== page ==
Of course, things have changed on the inside as well. Big's acoustics originate from a pair of 2.25-inch neodymium drivers of proprietary design, and two opposing passive bass radiators centrally located in the front and back of Big's 10-inch airtight enclosure. Big also packs a much larger 2,600mAH rechargeable lithium ion battery that bumps the 10-hour rating on Jambox to 15 hours for Big (or 12 hours according to the packing materials) — less if you prefer your music, games, or films loud and thumpy (more on that later).
What's missing from Big Jambox is notable: Wi-Fi and AirPlay.
The obvious challenger at this price and size is the $299 Sonos Play:3, a proprietary Wi-Fi speaker that lacks a battery or Bluetooth in its 10.6 x 6.3 x 5.2 / 5.71 pound chassis. That makes Big about half the weight and a third the size of the entry-level Sonos. On the AirPlay front, Big will compete directly with the $299 rechargeable iHome iW1 speaker. The iW1 is about 50 percent larger by volume and twice as heavy.
A spacious sensation of swirling audio not unlike Princeton's metaphorical fly
So, it looks great, but how does it sound?
Before answering that question, we should return to a feature that Jawbone introduced to Jambox back in October of 2011: LiveAudio. The software update was the first commercial implementation of BACCH 3D sound on a speaker. Developed in the 3D3A lab at Princeton University, 3D sound creates a three-dimensional audio image by manipulating the level and time that sounds hit the left and right ears. It then filters the audio to reduce crosstalk. In its perfect implementation, 3D sound lets you sit in front of two loudspeakers and locate the position of each audio source, be it a choir member, or instrument in a band or orchestra. It's not surround-sound, it's positional 3D audio accurate enough to create the illusion of a fly circling your head. Jawbone's Jambox implementation of LiveAudio was more gimmick than anything. While noticeable, you had to sit directly in front of the speaker at ear-level and at a range of about three to five feet to experience the sensation. Not so with Big.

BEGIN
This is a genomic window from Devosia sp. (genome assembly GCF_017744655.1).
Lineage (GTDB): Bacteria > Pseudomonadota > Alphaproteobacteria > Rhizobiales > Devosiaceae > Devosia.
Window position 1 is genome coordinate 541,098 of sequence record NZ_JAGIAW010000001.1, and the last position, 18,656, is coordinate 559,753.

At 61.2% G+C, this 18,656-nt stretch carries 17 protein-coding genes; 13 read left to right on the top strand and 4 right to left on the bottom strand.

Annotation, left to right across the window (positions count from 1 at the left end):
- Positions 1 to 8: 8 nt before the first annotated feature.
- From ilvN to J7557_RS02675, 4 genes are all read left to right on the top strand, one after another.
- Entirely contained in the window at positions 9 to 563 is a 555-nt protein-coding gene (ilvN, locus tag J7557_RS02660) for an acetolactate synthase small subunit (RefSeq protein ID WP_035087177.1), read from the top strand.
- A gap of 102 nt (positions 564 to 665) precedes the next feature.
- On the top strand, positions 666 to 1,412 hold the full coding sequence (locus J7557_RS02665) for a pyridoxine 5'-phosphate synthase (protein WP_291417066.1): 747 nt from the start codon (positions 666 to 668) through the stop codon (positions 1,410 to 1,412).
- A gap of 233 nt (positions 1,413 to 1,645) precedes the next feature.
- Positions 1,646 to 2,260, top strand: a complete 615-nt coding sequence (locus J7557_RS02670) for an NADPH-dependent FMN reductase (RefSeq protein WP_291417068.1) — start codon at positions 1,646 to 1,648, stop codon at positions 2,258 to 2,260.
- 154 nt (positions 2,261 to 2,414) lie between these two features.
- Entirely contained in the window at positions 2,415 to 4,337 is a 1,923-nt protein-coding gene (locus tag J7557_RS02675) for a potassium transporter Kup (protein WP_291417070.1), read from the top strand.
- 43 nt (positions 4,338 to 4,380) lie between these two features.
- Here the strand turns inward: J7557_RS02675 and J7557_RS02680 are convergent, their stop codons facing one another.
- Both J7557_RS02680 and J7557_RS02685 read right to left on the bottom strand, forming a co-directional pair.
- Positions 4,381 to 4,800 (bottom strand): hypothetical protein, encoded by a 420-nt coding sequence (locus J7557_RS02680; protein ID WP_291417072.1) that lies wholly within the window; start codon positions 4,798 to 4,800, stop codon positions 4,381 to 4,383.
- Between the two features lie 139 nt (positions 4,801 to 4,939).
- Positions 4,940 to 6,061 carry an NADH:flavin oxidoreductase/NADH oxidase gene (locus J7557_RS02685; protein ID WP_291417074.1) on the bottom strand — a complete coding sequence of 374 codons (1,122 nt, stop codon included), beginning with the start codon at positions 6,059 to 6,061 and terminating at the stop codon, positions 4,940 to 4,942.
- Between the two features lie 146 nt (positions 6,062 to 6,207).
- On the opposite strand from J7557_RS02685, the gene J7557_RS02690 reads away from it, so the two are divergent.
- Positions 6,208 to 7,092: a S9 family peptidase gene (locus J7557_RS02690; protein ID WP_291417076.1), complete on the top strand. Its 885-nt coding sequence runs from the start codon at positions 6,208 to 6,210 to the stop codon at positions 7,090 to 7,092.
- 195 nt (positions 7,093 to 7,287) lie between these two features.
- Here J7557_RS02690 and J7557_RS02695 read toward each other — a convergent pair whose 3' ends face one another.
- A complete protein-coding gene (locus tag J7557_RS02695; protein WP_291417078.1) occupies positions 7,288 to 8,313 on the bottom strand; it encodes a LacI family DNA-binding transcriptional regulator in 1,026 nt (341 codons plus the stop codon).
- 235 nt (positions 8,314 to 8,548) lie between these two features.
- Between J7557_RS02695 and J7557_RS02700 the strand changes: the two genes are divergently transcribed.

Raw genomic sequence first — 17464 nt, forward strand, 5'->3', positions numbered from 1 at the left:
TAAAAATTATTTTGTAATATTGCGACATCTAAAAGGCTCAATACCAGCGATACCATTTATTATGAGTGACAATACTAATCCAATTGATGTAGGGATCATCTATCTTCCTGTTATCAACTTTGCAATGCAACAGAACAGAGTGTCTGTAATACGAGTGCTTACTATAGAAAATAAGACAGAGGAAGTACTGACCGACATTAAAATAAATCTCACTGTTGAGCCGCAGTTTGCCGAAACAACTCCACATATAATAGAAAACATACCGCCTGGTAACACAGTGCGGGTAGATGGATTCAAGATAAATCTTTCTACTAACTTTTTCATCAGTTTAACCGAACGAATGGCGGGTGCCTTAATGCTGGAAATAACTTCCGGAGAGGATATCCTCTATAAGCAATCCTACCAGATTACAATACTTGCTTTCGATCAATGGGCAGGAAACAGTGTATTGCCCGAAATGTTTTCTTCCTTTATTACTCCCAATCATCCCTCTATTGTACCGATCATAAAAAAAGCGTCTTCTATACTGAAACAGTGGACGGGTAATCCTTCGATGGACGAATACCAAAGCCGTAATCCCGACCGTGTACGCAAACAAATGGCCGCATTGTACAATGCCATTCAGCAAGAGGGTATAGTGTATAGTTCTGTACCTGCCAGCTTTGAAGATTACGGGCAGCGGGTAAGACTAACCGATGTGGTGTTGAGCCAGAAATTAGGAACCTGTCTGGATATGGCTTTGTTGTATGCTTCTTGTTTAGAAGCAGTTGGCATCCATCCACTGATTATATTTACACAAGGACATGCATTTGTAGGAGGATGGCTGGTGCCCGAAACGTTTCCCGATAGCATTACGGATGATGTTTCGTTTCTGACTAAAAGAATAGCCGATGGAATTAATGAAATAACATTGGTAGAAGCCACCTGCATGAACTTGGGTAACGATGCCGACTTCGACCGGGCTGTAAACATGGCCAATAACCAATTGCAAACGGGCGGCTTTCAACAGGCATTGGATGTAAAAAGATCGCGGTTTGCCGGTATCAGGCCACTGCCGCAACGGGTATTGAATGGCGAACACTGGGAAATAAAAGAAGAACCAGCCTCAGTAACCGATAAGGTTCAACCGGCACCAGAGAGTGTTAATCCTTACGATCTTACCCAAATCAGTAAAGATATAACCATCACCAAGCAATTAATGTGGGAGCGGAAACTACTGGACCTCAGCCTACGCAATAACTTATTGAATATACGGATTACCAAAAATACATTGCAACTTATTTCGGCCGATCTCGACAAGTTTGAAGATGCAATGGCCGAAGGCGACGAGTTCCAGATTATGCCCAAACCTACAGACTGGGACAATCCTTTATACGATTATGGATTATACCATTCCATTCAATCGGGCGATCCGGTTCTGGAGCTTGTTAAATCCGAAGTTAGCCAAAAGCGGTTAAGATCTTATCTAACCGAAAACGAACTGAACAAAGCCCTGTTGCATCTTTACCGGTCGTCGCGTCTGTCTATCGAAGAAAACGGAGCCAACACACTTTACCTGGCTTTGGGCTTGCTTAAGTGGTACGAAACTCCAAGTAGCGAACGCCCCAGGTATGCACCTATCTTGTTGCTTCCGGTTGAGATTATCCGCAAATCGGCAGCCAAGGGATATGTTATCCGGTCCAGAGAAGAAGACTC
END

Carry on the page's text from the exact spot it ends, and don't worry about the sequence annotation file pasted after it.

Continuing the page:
LiveAudio experienced on the Big Jambox is something that must be heard to be believed. The Cars's Moving in Stereo is one song, in particular, that exploits the feature rather dramatically, resulting in a spacious sensation of swirling audio not unlike Princeton's metaphorical fly. Of course, the acoustical gymnastics only work if you're in front of Big, but with a range of three to ten feet it's far more forgiving to your listening position than the original Jambox. You can easily switch LiveAudio on and off by simultaneously pressing the "+" and "-" buttons on top of the Big Jambox. Although LiveAudio tends to reduce the overall volume of most tracks, I find myself leaving it enabled most of the time for the perceived stereo separation and boost in detail.
Only select tracks take advantage of 3D audio. Fortunately, Jawbone maintains some rather eclectic Spotify, MOG, and RDIO playlists to show off the feature, and even offers a LiveAudio logo free of charge to qualifying artists.
Big had a good start to the critical listening phase of the review, handling the swelling introduction and lazy cymbal crashes of So What by Miles Davis with aplomb. The track benefits greatly from the positional audio effects of LiveAudio. Then Miles kicks in with that horn, the bass lands, and my preference immediately switches to the much fuller sound of the Sonos Play:3 I used as a reference, making the Big Jambox sound shrill by comparison.